When Swedish physiologist Dr. Per Olaf Åstrand discovered in the 1960s on a stationary bicycle in the laboratory that if you take a set amount of physical work and break that work up into periods of work and rest, you can accomplish more work at the same or higher intensity, the interval training that runners were doing in the 1930s & 1940s gained the credibility it needed to propel it into the training programs of athletes everywhere.
The secret of interval training is in the amount of work you can accomplish. For example, you can run 5 x 1,000 meters faster than you can run 5,000 meters; you can run 10 x 500 meters faster than you can run 5 x 1,000 meters; and you can run 20 x 250 meters faster than you can run 10 x 500 meters. Sounds obvious, but Åstrand’s simple observation is important when designing workouts.
Interval training actually originated in Europe in the 1930s to develop fitness in track athletes. While athletes used interval training without knowing exactly why it worked, coach and physiologist Waldemar Gerschler and Hans Reindell of Germany’s Freiburg University believed that the primary stimulus for cardiovascular improvement occurs during the recovery interval when the heart rate is reduced from 170-180 to 120-140 beats per minute.
During the recovery interval, the heart rate declines quickly since the runner has stopped running fast, but there is a lot of blood returning back to the heart. Since the heart rate declines rapidly, there’s a greater filling time in the left ventricle to accommodate the return of the large volume of blood to the heart, resulting in a brief increase in stroke volume. The increase in stroke volume places an overload on the heart, which makes the heart stronger, and enables the skeletal muscles to be cleared of waste products quickly due to the elevated rate of blood flow when there is little demand for activity from the tissues. Since stroke volume peaks during the recovery interval, and because there are multiple recovery intervals during an interval workout, stroke volume peaks many times, providing a stimulus for improving maximum stroke volume and thus the capacity of the oxygen transport system. Hence the term interval workout—to place the emphasis on the recovery interval between reps.
Gerschler and Reindell’s original interval workout required running for 30 to 70 seconds at a speed that elevated the heart rate to about 180 beats per minute. The run was followed by sufficient recovery to allow the heart rate to return to 120 beats per minute.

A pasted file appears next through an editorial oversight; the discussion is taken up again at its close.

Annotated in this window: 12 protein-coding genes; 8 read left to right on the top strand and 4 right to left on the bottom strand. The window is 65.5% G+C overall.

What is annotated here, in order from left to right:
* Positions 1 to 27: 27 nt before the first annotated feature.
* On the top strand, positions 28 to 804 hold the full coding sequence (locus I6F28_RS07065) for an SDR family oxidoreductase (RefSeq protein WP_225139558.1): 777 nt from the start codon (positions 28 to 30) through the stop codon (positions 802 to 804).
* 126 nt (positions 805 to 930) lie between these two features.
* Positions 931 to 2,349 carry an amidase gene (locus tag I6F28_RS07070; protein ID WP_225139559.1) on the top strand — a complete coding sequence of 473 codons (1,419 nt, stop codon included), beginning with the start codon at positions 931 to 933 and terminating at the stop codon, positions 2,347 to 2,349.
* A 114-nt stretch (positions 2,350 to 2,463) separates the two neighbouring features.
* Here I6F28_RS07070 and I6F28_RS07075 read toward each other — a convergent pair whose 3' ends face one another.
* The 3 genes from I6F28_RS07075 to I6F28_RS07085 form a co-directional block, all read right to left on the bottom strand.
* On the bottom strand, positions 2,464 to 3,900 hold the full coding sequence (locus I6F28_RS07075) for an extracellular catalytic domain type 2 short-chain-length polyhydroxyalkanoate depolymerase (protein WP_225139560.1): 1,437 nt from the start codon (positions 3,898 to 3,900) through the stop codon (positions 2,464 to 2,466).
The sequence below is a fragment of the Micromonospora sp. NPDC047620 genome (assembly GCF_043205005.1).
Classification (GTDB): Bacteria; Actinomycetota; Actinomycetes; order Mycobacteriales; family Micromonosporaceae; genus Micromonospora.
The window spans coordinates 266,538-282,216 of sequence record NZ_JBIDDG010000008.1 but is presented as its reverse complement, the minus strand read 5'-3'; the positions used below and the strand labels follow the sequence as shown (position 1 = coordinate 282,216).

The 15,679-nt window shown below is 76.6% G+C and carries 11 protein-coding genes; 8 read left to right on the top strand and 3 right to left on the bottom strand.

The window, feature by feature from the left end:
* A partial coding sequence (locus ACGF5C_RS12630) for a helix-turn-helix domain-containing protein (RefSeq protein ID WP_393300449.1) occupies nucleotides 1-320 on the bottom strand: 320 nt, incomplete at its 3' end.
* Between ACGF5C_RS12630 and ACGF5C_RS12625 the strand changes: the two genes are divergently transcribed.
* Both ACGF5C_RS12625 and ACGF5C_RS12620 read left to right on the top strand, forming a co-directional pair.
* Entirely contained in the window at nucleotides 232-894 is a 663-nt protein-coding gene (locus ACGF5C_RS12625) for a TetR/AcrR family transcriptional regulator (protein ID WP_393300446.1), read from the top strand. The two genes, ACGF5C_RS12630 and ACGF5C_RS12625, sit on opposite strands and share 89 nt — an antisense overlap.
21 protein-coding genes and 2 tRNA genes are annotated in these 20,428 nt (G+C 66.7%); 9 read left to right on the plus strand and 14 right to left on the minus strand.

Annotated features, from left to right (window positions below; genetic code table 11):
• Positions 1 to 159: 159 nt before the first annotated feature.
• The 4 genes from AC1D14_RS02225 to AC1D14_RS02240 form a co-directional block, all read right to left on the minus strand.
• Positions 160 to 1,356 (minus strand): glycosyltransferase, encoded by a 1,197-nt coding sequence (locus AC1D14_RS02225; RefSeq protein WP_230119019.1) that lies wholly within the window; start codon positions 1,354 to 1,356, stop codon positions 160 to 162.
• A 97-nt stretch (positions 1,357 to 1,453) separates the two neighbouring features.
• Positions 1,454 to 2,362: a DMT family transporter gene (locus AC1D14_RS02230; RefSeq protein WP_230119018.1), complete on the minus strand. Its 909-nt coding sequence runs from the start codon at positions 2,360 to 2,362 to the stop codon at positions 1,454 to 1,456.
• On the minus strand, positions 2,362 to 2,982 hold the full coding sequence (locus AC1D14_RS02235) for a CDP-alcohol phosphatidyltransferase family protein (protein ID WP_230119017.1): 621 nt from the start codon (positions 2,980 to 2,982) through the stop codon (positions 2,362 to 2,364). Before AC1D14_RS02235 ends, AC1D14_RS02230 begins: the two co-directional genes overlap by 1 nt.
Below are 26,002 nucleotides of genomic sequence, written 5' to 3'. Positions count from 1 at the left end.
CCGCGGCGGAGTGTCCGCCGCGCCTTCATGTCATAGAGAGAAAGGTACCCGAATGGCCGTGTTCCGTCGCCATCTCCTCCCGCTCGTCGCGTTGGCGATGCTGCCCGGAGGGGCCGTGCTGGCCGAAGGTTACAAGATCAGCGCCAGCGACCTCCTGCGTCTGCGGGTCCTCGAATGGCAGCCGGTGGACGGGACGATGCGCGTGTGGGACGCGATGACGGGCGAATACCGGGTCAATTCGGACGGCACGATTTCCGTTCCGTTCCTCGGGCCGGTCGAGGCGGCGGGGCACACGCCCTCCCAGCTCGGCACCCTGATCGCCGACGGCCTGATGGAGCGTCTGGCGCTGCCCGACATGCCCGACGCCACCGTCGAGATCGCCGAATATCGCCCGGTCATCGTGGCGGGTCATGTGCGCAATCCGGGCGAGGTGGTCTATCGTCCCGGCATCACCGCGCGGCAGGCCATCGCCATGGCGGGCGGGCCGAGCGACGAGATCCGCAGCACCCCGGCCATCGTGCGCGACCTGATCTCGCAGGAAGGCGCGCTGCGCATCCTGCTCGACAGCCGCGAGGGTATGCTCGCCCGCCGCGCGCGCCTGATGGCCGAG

In the late 1940s and early 1950s, interval training was made popular by Emil Zatopek of Czechoslovakia, the only runner to win the 5,000 meters, 10,000 meters, and marathon in the same Olympics. Also during that time, Hungarian coach Mihaly Igloi developed the concept of sets of short distances run quickly to permit a greater total training stimulus. His coaching centered on large amounts of interval training, believing that a large amount of speed training also built stamina. This opinion was echoed by Zatopek himself in response to those who told him he was spending too much time training with short distances as if he were a sprinter: “…but if I run 100 meters twenty times, that is two kilometers and that is no longer a sprint.”
To do an interval workout correctly, either do more volume at race pace (e.g., 5 x 1 mile at 5K race pace or 6-8 x 400 meters at 1-mile race pace) or run the same volume at faster than race pace (e.g., 6 x 1/2 mile at faster than 5K race pace). Thus, if you’re going to run mile reps at 5K race pace, you need to run more than 3 because a 5K is 3 miles and you could run that pace without taking breaks. By breaking those 3 miles into 1 mile segments, you either need to run each mile faster than 5K race pace or run more than 3 miles in the workout at 5K race pace. Likewise, if you run 20 x 200-meter reps, run them faster than 5K race pace because 20 x 200 meters is only 4K. Remember the purpose of an interval workout.
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